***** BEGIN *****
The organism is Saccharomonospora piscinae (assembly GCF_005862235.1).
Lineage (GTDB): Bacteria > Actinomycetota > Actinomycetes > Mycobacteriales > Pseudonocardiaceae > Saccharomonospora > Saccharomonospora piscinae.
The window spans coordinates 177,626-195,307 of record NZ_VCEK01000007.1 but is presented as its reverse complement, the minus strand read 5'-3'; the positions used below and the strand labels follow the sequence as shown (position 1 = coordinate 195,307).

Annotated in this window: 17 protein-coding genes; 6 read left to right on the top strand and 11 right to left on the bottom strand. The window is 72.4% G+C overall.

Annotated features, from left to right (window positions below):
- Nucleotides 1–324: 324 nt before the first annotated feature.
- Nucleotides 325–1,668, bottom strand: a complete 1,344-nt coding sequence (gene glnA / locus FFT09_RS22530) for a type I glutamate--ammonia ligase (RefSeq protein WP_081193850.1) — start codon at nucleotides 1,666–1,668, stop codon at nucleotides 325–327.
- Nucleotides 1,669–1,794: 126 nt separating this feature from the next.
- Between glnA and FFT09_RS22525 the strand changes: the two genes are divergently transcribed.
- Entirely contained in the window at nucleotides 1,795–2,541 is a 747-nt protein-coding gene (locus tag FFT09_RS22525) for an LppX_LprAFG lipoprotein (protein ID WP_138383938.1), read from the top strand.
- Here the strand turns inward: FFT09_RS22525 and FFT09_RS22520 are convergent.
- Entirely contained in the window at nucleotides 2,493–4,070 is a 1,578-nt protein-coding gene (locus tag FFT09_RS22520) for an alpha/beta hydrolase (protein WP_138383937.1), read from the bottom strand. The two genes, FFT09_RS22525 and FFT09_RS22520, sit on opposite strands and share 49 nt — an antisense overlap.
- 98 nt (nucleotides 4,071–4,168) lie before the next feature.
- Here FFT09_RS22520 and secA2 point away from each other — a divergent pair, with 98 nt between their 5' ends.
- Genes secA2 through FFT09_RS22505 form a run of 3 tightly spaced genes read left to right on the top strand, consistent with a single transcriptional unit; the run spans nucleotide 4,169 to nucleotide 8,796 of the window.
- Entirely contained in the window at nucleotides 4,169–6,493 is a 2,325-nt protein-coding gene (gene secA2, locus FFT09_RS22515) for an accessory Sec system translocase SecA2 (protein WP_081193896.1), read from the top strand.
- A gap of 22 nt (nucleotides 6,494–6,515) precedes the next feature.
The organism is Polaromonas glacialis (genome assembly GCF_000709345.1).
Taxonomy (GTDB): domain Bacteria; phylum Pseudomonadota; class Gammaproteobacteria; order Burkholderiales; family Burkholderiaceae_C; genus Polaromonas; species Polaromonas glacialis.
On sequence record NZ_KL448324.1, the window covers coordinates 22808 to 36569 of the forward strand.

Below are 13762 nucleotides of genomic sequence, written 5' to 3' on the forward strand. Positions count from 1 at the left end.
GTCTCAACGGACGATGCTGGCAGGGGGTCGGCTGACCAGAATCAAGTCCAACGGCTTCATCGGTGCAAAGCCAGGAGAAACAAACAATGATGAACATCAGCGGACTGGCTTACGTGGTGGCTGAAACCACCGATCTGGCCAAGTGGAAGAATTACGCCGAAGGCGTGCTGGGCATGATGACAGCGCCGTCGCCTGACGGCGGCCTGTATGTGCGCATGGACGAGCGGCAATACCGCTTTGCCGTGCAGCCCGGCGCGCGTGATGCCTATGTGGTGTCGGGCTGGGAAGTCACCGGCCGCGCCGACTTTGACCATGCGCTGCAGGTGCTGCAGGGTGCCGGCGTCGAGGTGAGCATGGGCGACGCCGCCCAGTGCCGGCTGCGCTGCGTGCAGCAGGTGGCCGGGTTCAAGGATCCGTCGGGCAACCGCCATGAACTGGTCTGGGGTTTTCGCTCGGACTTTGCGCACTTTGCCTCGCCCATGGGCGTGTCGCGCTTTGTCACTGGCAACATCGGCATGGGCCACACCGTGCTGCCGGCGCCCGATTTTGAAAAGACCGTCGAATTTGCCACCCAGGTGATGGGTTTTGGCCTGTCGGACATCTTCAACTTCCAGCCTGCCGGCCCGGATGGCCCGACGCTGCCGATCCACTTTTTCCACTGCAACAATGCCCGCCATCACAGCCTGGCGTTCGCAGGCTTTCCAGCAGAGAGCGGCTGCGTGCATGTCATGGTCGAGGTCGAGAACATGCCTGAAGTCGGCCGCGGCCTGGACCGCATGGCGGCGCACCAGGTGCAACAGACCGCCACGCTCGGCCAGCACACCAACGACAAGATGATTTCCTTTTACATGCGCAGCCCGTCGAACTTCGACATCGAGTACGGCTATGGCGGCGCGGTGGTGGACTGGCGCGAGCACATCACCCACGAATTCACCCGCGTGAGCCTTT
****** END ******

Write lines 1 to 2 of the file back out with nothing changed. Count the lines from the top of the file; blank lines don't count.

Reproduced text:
The organism is Saccharomonospora piscinae (assembly GCF_005862235.1).
Lineage (GTDB): Bacteria > Actinomycetota > Actinomycetes > Mycobacteriales > Pseudonocardiaceae > Saccharomonospora > Saccharomonospora piscinae.